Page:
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How Hard Did Hurricane Sandy Hit Manufacturers?

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Manufacturing firms represent a sizable portion of the overall number of businesses that were forced to close due to the storm. An estimated 10,000 separate manufacturing facilities were directly affected by Hurricane Sandy, and each will face a long checklist of measures to clear before returning to full productivity.

For example, industrial companies will need to focus on having power restored, repairing structural damage to their facilities, draining flood water, clearing roadways, bringing phone and Internet services back online, testing and repairing equipment and removing debris.

“Unfortunately, due to little or no financial backing, many smaller local manufacturers may have to face the reality that their company may not recover for weeks, months, or even not at all. In a long-term sense, we will all see in the upcoming future the true impact of Hurricane Sandy when those decisions must take place,” Energy Curtailment Specialist warns. “When thinking in terms of the industrial supply chain of the country, there will be a great decrease in productivity across the country…Distributors and storage facilities away from the damage will need to react as well. Retailers may very well raise their prices (even if for the short term) to cover the extra transportation costs to and from operational distribution centers.”

Secondary and tertiary costs resulting from temporary closures or idling production capabilities are also likely to be a significant concern to businesses in a wide range of industries, as well as the general population.

“In addition to infrastructure damage, Sandy has forced the idling of about 70 percent of the East Coast’s oil refineries. This does not bode well for the supply of refined oil products, since capacity was already quite tight prior to the shutdowns,” IHS notes. “We are likely to see an accumulation of crude supply and a shortage of refined products in the coming days, which will inevitably put upward pressure on gasoline prices.”

How can manufacturers, especially smaller firms, prepare for a disaster like Hurricane Sandy and find ways to mitigate the risks associated with them? The U.S. Small Business Administration provides a helpful list of tips for hurricane preparedness:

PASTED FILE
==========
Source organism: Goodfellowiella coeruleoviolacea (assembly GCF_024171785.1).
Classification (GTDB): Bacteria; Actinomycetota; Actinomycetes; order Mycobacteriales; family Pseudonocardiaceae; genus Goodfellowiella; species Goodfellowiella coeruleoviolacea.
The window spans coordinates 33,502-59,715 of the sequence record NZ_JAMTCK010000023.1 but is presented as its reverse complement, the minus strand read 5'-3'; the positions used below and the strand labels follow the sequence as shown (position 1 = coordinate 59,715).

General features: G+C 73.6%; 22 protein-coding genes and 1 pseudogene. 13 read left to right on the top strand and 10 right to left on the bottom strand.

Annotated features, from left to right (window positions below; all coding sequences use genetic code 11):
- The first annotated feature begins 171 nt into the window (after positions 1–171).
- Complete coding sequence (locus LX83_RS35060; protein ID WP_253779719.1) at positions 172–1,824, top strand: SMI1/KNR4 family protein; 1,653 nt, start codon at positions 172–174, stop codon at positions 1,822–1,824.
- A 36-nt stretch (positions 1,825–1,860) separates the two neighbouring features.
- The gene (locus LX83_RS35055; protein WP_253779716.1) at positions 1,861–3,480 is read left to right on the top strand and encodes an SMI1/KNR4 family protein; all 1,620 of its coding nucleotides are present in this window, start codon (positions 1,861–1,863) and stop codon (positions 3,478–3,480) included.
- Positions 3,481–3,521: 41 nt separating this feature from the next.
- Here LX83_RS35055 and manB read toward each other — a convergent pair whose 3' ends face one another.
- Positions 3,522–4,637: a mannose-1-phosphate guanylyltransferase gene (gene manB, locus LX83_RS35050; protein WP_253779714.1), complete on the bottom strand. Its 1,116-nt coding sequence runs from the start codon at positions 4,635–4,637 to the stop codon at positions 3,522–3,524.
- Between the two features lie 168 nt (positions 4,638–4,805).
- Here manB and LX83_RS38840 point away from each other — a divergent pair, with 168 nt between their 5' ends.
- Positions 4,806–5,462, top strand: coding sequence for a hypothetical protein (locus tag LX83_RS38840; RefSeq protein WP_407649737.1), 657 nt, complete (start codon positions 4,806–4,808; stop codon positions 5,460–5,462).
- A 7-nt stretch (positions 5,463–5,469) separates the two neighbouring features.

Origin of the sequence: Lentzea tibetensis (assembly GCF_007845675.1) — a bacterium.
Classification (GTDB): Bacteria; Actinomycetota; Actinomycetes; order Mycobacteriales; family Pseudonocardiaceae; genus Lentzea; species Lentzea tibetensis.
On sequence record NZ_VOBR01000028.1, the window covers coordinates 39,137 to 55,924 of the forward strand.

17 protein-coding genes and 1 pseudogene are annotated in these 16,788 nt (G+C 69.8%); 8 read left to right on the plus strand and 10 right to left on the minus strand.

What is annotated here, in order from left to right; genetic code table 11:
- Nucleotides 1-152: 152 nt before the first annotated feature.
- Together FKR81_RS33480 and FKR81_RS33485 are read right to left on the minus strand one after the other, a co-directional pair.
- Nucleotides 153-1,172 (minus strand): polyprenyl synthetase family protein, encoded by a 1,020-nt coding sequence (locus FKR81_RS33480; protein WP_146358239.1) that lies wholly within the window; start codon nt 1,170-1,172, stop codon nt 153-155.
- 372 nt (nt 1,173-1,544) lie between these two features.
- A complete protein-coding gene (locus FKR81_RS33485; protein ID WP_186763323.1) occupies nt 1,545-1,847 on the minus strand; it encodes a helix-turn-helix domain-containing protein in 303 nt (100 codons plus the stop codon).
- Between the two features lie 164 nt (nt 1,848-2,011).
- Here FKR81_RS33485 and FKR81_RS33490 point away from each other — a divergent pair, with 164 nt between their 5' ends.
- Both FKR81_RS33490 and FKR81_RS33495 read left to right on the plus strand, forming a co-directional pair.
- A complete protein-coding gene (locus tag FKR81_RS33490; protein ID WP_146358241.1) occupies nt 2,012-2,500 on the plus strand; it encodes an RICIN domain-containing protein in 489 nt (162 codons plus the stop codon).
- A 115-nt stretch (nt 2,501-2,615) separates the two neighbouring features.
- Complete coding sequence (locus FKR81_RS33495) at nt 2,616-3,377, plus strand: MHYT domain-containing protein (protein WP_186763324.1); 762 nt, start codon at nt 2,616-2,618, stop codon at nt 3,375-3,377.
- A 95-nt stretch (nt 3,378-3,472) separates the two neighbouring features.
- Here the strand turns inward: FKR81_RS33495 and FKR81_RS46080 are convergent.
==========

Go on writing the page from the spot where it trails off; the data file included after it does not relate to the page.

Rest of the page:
• Identify your greatest potential risks. Look at the building where you do business – inside and out – and assess the risks. If you do this early enough, you’ll have time to do structural upgrades – like impact-resistant doors and windows – that can prevent possible future storm damage.
  • Calculate the cost of business disruptions. What will the cost be for closing for a week, a month or six months? Once you’ve done that, you’ll be able investigate insurance options or build a cash reserve that will allow your company to function during the post-disaster recovery phase.
  • Review your insurance coverage. Contact your agent to find out if your policy is adequate for your needs. Consult with a business insurance expert to advise you on the right coverage for your situation. When buying insurance, ask “How much can I afford to lose?”
  • Implement a crisis communications plan. This will enable you to make sure your employees, customers, vendors and contractors know what’s going on. Also, establish an e-mail alert system, and make sure you have the primary and secondary e-mail addresses for your employees and everyone you do business with.
  • Consider a Telework Policy. Prepare for the possibility that employees won’t be able to get to the workplace by developing an emergency remote-work or work-from-home policy.

Source:ThomasNet.com

That’s it for today. Stay tuned for the next weeks post.

(For more than 10 years, GCP Industrial Products has successfully offered its customers a unique sourcing process that allows them to save money, streamline their supply chain and grow with new products. Our plans are to continue to grow based upon mutually beneficial relationships and the quality of our products and services to our ever growing customer base. To contact us please click here or phone 1-888-893-5427. Thank you.)